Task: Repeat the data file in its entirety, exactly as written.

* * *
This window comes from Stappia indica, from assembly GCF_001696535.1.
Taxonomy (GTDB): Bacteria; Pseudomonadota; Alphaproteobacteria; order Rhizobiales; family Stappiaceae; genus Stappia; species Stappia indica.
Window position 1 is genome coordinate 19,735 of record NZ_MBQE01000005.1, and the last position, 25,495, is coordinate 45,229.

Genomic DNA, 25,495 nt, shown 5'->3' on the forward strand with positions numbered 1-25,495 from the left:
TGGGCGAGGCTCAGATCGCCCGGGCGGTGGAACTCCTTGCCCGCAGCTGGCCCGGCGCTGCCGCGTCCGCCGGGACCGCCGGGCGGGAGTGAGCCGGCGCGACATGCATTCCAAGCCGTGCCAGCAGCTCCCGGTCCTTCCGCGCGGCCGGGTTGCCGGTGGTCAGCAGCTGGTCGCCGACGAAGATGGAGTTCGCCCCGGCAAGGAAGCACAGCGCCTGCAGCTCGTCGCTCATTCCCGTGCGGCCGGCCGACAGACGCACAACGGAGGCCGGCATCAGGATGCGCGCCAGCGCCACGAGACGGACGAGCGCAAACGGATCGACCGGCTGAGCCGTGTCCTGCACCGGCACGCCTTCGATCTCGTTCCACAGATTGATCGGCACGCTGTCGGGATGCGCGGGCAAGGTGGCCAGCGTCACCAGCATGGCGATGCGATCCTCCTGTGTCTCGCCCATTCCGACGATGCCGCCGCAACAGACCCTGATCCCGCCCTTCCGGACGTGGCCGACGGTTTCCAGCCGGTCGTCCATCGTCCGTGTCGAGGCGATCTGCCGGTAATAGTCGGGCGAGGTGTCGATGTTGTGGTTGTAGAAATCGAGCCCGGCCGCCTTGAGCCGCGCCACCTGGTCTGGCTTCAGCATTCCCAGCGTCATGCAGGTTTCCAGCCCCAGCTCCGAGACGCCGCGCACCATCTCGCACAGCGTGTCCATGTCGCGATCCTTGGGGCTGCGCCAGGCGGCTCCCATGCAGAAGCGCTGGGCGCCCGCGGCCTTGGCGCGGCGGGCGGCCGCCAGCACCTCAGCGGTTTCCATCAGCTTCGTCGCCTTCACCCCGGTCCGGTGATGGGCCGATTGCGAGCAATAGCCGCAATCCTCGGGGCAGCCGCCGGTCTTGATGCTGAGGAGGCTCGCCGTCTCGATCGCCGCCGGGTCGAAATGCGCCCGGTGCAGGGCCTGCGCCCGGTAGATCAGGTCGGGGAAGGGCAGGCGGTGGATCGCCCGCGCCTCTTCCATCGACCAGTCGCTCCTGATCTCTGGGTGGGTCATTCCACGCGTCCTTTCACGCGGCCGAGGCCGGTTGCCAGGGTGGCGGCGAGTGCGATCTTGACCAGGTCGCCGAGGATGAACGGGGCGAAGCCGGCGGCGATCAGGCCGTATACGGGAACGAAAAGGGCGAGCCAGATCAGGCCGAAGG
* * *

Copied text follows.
This window comes from Stappia indica, from assembly GCF_001696535.1.
Taxonomy (GTDB): Bacteria; Pseudomonadota; Alphaproteobacteria; order Rhizobiales; family Stappiaceae; genus Stappia; species Stappia indica.
Window position 1 is genome coordinate 19,735 of record NZ_MBQE01000005.1, and the last position, 25,495, is coordinate 45,229.

Genomic DNA, 25,495 nt, shown 5'->3' on the forward strand with positions numbered 1-25,495 from the left:
TGGGCGAGGCTCAGATCGCCCGGGCGGTGGAACTCCTTGCCCGCAGCTGGCCCGGCGCTGCCGCGTCCGCCGGGACCGCCGGGCGGGAGTGAGCCGGCGCGACATGCATTCCAAGCCGTGCCAGCAGCTCCCGGTCCTTCCGCGCGGCCGGGTTGCCGGTGGTCAGCAGCTGGTCGCCGACGAAGATGGAGTTCGCCCCGGCAAGGAAGCACAGCGCCTGCAGCTCGTCGCTCATTCCCGTGCGGCCGGCCGACAGACGCACAACGGAGGCCGGCATCAGGATGCGCGCCAGCGCCACGAGACGGACGAGCGCAAACGGATCGACCGGCTGAGCCGTGTCCTGCACCGGCACGCCTTCGATCTCGTTCCACAGATTGATCGGCACGCTGTCGGGATGCGCGGGCAAGGTGGCCAGCGTCACCAGCATGGCGATGCGATCCTCCTGTGTCTCGCCCATTCCGACGATGCCGCCGCAACAGACCCTGATCCCGCCCTTCCGGACGTGGCCGACGGTTTCCAGCCGGTCGTCCATCGTCCGTGTCGAGGCGATCTGCCGGTAATAGTCGGGCGAGGTGTCGATGTTGTGGTTGTAGAAATCGAGCCCGGCCGCCTTGAGCCGCGCCACCTGGTCTGGCTTCAGCATTCCCAGCGTCATGCAGGTTTCCAGCCCCAGCTCCGAGACGCCGCGCACCATCTCGCACAGCGTGTCCATGTCGCGATCCTTGGGGCTGCGCCAGGCGGCTCCCATGCAGAAGCGCTGGGCGCCCGCGGCCTTGGCGCGGCGGGCGGCCGCCAGCACCTCAGCGGTTTCCATCAGCTTCGTCGCCTTCACCCCGGTCCGGTGATGGGCCGATTGCGAGCAATAGCCGCAATCCTCGGGGCAGCCGCCGGTCTTGATGCTGAGGAGGCTCGCCGTCTCGATCGCCGCCGGGTCGAAATGCGCCCGGTGCAGGGCCTGCGCCCGGTAGATCAGGTCGGGGAAGGGCAGGCGGTGGATCGCCCGCGCCTCTTCCATCGACCAGTCGCTCCTGATCTCTGGGTGGGTCATTCCACGCGTCCTTTCACGCGGCCGAGGCCGGTTGCCAGGGTGGCGGCGAGTGCGATCTTGACCAGGTCGCCGAGGATGAACGGGGCGAAGCCGGCGGCGATCAGGCCGTATACGGGAACGAAAAGGGCGAGCCAGATCAGGCCGAAGG